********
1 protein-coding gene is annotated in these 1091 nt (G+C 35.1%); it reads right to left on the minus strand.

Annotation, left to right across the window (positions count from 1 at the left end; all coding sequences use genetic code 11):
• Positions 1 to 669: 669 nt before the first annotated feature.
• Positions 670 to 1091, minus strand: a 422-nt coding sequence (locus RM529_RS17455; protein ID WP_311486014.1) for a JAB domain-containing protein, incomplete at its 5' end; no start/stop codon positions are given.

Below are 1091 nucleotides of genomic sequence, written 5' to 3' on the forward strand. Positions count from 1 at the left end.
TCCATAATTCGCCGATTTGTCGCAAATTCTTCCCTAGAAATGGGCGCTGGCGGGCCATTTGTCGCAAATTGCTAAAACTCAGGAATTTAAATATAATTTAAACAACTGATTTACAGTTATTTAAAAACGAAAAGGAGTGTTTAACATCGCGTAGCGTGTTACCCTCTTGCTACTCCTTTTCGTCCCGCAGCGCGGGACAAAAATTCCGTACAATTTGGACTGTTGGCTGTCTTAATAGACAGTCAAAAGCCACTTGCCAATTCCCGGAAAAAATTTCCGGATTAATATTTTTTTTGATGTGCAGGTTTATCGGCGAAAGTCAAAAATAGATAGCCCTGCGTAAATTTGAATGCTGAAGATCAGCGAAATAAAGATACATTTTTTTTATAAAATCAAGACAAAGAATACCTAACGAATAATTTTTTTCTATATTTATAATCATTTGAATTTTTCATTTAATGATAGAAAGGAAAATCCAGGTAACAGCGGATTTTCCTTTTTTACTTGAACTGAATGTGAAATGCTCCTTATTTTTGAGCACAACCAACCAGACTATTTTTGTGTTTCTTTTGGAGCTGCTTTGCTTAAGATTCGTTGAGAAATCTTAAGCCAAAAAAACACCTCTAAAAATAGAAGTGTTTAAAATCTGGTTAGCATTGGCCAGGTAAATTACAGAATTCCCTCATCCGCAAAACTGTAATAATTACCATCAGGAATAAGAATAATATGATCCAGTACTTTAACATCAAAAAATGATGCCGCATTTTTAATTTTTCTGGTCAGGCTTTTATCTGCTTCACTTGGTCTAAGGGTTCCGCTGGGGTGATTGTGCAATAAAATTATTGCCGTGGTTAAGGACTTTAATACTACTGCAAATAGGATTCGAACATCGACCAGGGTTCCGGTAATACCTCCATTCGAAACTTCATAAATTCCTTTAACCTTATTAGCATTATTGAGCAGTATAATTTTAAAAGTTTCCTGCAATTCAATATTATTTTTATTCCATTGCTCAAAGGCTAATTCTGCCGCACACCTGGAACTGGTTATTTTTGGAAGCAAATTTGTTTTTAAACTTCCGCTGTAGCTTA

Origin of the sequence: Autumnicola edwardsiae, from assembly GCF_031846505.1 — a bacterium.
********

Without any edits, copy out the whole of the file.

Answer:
1 protein-coding gene is annotated in these 1091 nt (G+C 35.1%); it reads right to left on the minus strand.

Annotation, left to right across the window (positions count from 1 at the left end; all coding sequences use genetic code 11):
• Positions 1 to 669: 669 nt before the first annotated feature.
• Positions 670 to 1091, minus strand: a 422-nt coding sequence (locus RM529_RS17455; protein ID WP_311486014.1) for a JAB domain-containing protein, incomplete at its 5' end; no start/stop codon positions are given.

Below are 1091 nucleotides of genomic sequence, written 5' to 3' on the forward strand. Positions count from 1 at the left end.
TCCATAATTCGCCGATTTGTCGCAAATTCTTCCCTAGAAATGGGCGCTGGCGGGCCATTTGTCGCAAATTGCTAAAACTCAGGAATTTAAATATAATTTAAACAACTGATTTACAGTTATTTAAAAACGAAAAGGAGTGTTTAACATCGCGTAGCGTGTTACCCTCTTGCTACTCCTTTTCGTCCCGCAGCGCGGGACAAAAATTCCGTACAATTTGGACTGTTGGCTGTCTTAATAGACAGTCAAAAGCCACTTGCCAATTCCCGGAAAAAATTTCCGGATTAATATTTTTTTTGATGTGCAGGTTTATCGGCGAAAGTCAAAAATAGATAGCCCTGCGTAAATTTGAATGCTGAAGATCAGCGAAATAAAGATACATTTTTTTTATAAAATCAAGACAAAGAATACCTAACGAATAATTTTTTTCTATATTTATAATCATTTGAATTTTTCATTTAATGATAGAAAGGAAAATCCAGGTAACAGCGGATTTTCCTTTTTTACTTGAACTGAATGTGAAATGCTCCTTATTTTTGAGCACAACCAACCAGACTATTTTTGTGTTTCTTTTGGAGCTGCTTTGCTTAAGATTCGTTGAGAAATCTTAAGCCAAAAAAACACCTCTAAAAATAGAAGTGTTTAAAATCTGGTTAGCATTGGCCAGGTAAATTACAGAATTCCCTCATCCGCAAAACTGTAATAATTACCATCAGGAATAAGAATAATATGATCCAGTACTTTAACATCAAAAAATGATGCCGCATTTTTAATTTTTCTGGTCAGGCTTTTATCTGCTTCACTTGGTCTAAGGGTTCCGCTGGGGTGATTGTGCAATAAAATTATTGCCGTGGTTAAGGACTTTAATACTACTGCAAATAGGATTCGAACATCGACCAGGGTTCCGGTAATACCTCCATTCGAAACTTCATAAATTCCTTTAACCTTATTAGCATTATTGAGCAGTATAATTTTAAAAGTTTCCTGCAATTCAATATTATTTTTATTCCATTGCTCAAAGGCTAATTCTGCCGCACACCTGGAACTGGTTATTTTTGGAAGCAAATTTGTTTTTAAACTTCCGCTGTAGCTTA

Origin of the sequence: Autumnicola edwardsiae, from assembly GCF_031846505.1 — a bacterium.